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t.t. the Bear’s Place
10 Brookline Pl., Cambridge
So, youngster, you want to be hip. Whenever someone mentions their new favorite band, you want to sigh and say that they were awesome both times you saw them onstage. And you want to do this despite your sub-21 age.
Unfortunately, Boston’s small venues aren’t underage-friendly and your choices here are limited. Most Harvard students limit themselves to the Central Square standby everyone knows about, that four-stage indie palace curiously named after a geographic region.
Next time, though, turn the corner past the Middle East and visit its gritty next-door cousin: t.t. the Bear’s Place. t.t.’s has as much street cred as any place in Boston—according to legend, Nirvana played there for a crowd of 14—and you’re less likely to run into that obnoxious future i-banker from your Justice section. At t.t.’s you can party with the pierced and enjoy some of the best acts on the small-club circuit.
The club books a fairly eclectic array of bands, but its rep lets it be choosy in who it books. Last month, for instance, they hosted a sold-out show of current indie darlings Clap Your Hands Say Yeah!.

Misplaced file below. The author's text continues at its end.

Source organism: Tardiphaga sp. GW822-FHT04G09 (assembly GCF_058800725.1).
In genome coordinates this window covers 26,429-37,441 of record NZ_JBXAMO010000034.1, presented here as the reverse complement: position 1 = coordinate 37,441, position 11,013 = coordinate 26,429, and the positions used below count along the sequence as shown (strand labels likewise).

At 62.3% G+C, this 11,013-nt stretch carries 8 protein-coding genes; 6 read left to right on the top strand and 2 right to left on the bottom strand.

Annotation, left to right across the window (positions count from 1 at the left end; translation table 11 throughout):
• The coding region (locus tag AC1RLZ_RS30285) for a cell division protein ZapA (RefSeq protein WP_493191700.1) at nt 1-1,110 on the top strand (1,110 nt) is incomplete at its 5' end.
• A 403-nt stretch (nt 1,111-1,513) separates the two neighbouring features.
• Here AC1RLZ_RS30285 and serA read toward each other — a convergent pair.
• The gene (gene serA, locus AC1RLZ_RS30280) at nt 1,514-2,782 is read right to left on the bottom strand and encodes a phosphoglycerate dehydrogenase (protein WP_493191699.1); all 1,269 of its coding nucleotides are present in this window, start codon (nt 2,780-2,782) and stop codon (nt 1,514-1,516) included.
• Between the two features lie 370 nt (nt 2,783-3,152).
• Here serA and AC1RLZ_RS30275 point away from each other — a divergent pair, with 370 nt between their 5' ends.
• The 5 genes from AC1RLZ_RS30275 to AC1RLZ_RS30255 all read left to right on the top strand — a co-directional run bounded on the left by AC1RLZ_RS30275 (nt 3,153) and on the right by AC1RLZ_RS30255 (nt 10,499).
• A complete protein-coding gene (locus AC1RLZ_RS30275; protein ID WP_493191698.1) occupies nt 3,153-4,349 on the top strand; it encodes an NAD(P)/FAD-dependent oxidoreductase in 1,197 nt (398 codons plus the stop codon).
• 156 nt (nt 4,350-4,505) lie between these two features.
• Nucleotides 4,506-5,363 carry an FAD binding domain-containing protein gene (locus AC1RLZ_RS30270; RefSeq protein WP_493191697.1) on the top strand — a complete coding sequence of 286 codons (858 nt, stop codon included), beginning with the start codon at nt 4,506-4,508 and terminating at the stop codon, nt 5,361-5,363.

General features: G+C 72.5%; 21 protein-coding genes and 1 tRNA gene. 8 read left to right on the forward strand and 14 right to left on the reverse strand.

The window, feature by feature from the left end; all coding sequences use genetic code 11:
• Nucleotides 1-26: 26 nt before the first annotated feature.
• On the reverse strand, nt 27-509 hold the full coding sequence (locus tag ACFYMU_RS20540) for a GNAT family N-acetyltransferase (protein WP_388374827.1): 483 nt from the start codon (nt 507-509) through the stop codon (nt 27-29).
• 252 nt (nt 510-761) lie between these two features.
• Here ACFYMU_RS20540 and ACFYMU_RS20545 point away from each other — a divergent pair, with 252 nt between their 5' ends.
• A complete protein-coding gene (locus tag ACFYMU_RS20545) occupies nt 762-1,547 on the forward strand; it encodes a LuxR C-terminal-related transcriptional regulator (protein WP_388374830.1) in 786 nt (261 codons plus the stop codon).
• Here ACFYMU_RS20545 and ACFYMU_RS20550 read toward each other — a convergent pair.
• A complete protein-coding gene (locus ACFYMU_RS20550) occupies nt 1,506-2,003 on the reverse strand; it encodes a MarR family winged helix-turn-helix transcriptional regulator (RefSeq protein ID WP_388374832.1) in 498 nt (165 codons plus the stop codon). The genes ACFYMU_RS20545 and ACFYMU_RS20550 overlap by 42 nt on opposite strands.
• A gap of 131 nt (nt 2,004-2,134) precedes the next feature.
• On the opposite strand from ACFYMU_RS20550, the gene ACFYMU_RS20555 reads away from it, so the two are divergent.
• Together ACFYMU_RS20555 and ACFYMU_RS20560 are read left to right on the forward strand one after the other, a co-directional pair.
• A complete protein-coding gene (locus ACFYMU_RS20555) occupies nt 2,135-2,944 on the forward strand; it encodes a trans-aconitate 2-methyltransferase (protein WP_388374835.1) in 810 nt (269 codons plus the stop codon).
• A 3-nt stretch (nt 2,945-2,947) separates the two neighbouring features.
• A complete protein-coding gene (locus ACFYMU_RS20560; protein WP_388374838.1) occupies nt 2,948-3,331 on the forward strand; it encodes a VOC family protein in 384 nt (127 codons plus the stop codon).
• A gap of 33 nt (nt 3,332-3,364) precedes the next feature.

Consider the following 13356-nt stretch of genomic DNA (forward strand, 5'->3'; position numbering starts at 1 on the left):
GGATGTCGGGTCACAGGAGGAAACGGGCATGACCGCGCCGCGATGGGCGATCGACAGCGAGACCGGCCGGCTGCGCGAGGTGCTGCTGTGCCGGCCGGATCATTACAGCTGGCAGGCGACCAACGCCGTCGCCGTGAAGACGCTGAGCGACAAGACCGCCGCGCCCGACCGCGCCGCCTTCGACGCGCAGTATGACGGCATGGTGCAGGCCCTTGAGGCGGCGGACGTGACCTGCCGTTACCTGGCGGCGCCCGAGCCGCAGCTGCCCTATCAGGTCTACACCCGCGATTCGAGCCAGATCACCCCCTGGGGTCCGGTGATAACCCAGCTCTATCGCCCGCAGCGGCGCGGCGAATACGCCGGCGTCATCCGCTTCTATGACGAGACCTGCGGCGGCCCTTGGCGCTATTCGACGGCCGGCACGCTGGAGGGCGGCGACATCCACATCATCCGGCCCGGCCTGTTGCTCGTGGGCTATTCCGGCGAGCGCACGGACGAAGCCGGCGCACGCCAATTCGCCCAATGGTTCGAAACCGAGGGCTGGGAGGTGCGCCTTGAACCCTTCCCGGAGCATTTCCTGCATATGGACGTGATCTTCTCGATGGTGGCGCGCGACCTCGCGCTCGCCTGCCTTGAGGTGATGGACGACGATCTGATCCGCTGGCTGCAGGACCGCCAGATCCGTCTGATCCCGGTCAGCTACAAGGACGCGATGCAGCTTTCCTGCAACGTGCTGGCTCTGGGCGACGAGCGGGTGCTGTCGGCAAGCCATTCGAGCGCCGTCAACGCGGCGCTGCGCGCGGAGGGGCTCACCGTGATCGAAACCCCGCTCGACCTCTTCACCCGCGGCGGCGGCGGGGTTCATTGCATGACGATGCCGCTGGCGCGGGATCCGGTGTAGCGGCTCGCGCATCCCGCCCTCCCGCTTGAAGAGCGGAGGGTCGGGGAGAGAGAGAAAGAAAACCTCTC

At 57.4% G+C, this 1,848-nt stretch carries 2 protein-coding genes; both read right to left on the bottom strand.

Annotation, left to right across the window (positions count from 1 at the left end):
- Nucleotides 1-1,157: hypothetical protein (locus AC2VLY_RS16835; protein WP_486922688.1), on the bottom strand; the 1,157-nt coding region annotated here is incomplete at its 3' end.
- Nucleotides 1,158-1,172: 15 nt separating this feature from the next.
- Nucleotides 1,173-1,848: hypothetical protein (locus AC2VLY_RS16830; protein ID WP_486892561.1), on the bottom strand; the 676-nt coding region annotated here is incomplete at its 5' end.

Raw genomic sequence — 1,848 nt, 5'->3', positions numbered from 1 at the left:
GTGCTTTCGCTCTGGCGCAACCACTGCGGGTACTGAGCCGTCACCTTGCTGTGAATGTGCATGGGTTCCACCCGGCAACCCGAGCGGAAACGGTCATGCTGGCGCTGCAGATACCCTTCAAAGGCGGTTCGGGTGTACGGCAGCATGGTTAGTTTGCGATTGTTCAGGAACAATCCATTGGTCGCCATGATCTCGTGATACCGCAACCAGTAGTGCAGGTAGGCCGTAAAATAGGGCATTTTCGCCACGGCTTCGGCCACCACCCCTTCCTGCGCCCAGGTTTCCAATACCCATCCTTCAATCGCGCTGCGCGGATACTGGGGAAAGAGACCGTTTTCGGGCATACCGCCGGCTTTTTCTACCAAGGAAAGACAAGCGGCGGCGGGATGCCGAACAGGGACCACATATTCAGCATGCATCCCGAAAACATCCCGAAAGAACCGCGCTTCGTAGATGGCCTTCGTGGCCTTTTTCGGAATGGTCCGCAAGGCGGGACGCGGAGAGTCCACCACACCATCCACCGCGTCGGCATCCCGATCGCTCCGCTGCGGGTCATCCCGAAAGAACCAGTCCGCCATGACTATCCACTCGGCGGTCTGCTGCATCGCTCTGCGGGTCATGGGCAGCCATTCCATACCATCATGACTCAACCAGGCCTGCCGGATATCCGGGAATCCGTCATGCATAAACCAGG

Still, be prepared to sit out a little turbulence. One night last year, a friend and I arrived while some maniac opening band was onstage. Their sound was the aural equivalent of a bad Pollock painting: barely controlled arrhythmic screeching that would have made Ornette Coleman wince. My friend and I were glum; had we wasted our money on this?
I can still recommend the club’s booking, though, because the headliners we’d come to see—a quirky electro-rock outfit called Out Hud—gave us well more than $10 worth of sweat-drenched dancing.
t.t.’s ticket prices are modest even for their most anticipated shows. They usually go for $10, and rarely rise above $15.
The club itself is as cramped, dark, and sweaty as it should be. The bar (open to the happily wristbanded) divides the perpetually crowded performance room from a more loosely packed lounge with tables and chairs. The place is always loud, and the noise of your jawbones vibrating against each other will probably thwart attempts at conversation.
It makes me sad whenever I mention t.t.’s to a fellow Harvardian and get a blank stare in response. If you care about rock, even a little bit, you should scan the t.t.’s website calendar for an act you’ve heard of. Even if you haven’t heard of any of them, Google them till you find one that sounds interesting, toss back some brews with a friend, and take the T one stop to Central.
Trust me. You’ll have a good time, and might even get to dance with some of the raven-haired resident hotties who nest there night after night.
—Staff writer Michael A. Mohammed can be reached at firstname.lastname@example.org.
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